Hypertension in Children: It exists and it is not harmless

Dr Ioanna Papoutsi

It is a proud moment when our Alumni speak out to make a difference in the Medical World! The following article is a narration by Dr Ioanna Papoutsi who is now a paediatrics resident, describing the diagnosis, possible causes and severity of hypertension cases in children.

Hypertension is a medical condition characterized by a high blood pressure, that is, the pressure that blood exerts on the walls of blood vessels. It is often misinterpreted as affecting adults, especially the elderly. It is true that it is much more common with increasing age however it does not occur exclusively in these ages. There has been an increase in the incidence of childhood hypertension in recent decades. This is mainly due to multiple changes in childhood habits and lifestyles such as a more sedentary life, the time children spend in front of screens as well as a combination of an unhealthy diet and reduced exercise which has led to increased childhood and adolescent obesity.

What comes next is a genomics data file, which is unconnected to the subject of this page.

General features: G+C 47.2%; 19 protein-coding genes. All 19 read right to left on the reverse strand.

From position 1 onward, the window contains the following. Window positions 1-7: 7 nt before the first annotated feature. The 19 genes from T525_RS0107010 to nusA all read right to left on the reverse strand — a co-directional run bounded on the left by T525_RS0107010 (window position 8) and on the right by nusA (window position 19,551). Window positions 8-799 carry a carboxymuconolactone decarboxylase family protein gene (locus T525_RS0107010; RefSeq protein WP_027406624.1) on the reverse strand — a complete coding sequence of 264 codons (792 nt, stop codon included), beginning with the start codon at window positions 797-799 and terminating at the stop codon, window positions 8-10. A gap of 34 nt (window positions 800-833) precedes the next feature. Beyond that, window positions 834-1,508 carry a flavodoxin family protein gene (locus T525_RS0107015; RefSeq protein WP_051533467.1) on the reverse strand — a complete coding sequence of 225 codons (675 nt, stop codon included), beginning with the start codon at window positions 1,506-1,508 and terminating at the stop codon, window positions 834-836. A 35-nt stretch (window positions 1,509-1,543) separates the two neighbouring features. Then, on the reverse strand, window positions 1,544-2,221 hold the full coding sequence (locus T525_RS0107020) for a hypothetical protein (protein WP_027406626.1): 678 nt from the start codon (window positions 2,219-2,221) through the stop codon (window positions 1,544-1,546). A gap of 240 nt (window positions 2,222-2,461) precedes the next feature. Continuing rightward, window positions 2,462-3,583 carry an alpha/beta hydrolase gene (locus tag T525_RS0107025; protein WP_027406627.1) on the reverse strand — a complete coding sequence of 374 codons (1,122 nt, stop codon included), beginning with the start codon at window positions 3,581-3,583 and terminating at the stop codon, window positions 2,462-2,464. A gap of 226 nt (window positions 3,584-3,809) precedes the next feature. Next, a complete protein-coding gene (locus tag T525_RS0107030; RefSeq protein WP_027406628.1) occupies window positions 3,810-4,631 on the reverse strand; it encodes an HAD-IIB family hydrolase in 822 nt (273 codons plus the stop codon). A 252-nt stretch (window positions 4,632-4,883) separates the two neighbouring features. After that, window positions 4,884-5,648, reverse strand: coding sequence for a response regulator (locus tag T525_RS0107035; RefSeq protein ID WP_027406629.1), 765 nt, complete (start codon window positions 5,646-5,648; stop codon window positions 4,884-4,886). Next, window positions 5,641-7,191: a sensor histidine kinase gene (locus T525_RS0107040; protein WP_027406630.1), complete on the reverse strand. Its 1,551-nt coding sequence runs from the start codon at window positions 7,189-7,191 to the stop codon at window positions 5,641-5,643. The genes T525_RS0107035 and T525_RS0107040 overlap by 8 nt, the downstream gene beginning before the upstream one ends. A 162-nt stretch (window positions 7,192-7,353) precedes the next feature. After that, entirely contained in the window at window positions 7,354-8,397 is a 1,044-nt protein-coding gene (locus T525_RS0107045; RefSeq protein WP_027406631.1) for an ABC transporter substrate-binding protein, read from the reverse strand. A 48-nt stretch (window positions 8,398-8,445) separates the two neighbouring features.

Hypertension has a low incident of 3-4% in children and adolescents and is often missed or when diagnosed the wrong treatment is prescribed. Although the effects of hypertension on the heart and blood vessels are very rare in children, as these lesions involve chronic processes and take a long time to develop, high blood pressure in childhood often develops into hypertension in adulthood. The causes of hypertension in children are similar to those in adults, but secondary hypertension is more common in children. The term “secondary” means that the hypertension is due to a specific disease, which if treated, the hypertension usually subsides. In children under 6 years of age, kidney disease is the most common cause of secondary hypertension, followed by cardiovascular disease (e.g. narrowing of the aortic isthmus) and more rarely, endocrine disorders (e.g. pheochromocytoma, Cushing’s syndrome), etc.

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